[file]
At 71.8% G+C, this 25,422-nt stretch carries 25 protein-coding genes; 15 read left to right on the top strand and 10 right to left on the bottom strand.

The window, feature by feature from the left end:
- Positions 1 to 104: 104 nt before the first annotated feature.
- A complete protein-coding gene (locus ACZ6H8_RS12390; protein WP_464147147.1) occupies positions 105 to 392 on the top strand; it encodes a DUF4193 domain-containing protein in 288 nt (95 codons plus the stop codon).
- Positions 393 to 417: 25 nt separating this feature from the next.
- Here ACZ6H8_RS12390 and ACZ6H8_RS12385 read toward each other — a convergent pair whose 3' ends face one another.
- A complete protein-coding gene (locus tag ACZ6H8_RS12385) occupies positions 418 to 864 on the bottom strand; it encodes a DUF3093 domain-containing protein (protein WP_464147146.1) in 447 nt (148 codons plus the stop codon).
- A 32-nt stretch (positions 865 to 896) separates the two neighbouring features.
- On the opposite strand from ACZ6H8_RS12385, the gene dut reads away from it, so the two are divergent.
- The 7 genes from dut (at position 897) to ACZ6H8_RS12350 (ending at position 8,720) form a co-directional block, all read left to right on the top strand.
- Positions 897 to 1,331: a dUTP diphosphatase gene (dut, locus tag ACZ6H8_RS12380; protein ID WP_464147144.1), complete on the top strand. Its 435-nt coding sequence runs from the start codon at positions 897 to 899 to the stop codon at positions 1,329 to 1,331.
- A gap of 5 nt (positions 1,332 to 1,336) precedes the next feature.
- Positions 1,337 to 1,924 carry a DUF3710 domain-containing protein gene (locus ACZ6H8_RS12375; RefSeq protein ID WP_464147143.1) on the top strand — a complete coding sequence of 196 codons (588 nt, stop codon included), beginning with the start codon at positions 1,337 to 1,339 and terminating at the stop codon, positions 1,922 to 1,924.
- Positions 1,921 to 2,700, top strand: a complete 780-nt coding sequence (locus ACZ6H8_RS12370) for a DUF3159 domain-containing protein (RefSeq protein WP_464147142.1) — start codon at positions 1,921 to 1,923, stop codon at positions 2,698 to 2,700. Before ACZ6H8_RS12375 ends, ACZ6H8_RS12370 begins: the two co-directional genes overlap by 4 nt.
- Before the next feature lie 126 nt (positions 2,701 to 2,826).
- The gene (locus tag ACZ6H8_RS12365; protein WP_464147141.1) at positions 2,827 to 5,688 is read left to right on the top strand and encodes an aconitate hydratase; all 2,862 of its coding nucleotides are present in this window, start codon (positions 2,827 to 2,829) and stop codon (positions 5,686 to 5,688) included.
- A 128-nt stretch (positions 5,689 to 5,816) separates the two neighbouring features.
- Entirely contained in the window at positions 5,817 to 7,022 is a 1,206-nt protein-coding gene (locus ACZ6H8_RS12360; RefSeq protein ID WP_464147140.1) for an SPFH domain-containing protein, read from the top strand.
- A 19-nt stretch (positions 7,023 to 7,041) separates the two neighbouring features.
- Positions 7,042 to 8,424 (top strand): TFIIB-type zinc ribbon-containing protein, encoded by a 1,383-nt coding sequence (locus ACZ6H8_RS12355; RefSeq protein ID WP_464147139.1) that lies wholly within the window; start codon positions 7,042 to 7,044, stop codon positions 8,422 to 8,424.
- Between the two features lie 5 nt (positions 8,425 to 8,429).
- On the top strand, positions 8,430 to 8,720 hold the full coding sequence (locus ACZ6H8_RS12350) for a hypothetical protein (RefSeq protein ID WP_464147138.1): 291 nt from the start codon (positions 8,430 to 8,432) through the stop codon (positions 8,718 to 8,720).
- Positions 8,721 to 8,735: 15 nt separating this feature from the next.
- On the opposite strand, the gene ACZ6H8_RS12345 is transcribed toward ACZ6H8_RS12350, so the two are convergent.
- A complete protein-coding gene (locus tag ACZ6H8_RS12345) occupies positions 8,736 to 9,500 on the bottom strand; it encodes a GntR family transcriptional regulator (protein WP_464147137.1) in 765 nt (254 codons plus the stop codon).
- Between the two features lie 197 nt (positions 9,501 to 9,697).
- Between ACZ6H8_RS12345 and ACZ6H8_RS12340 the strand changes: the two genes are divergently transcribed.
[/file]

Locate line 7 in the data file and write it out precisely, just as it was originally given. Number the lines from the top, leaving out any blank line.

- A complete protein-coding gene (locus tag ACZ6H8_RS12385) occupies positions 418 to 864 on the bottom strand; it encodes a DUF3093 domain-containing protein (protein WP_464147146.1) in 447 nt (148 codons plus the stop codon).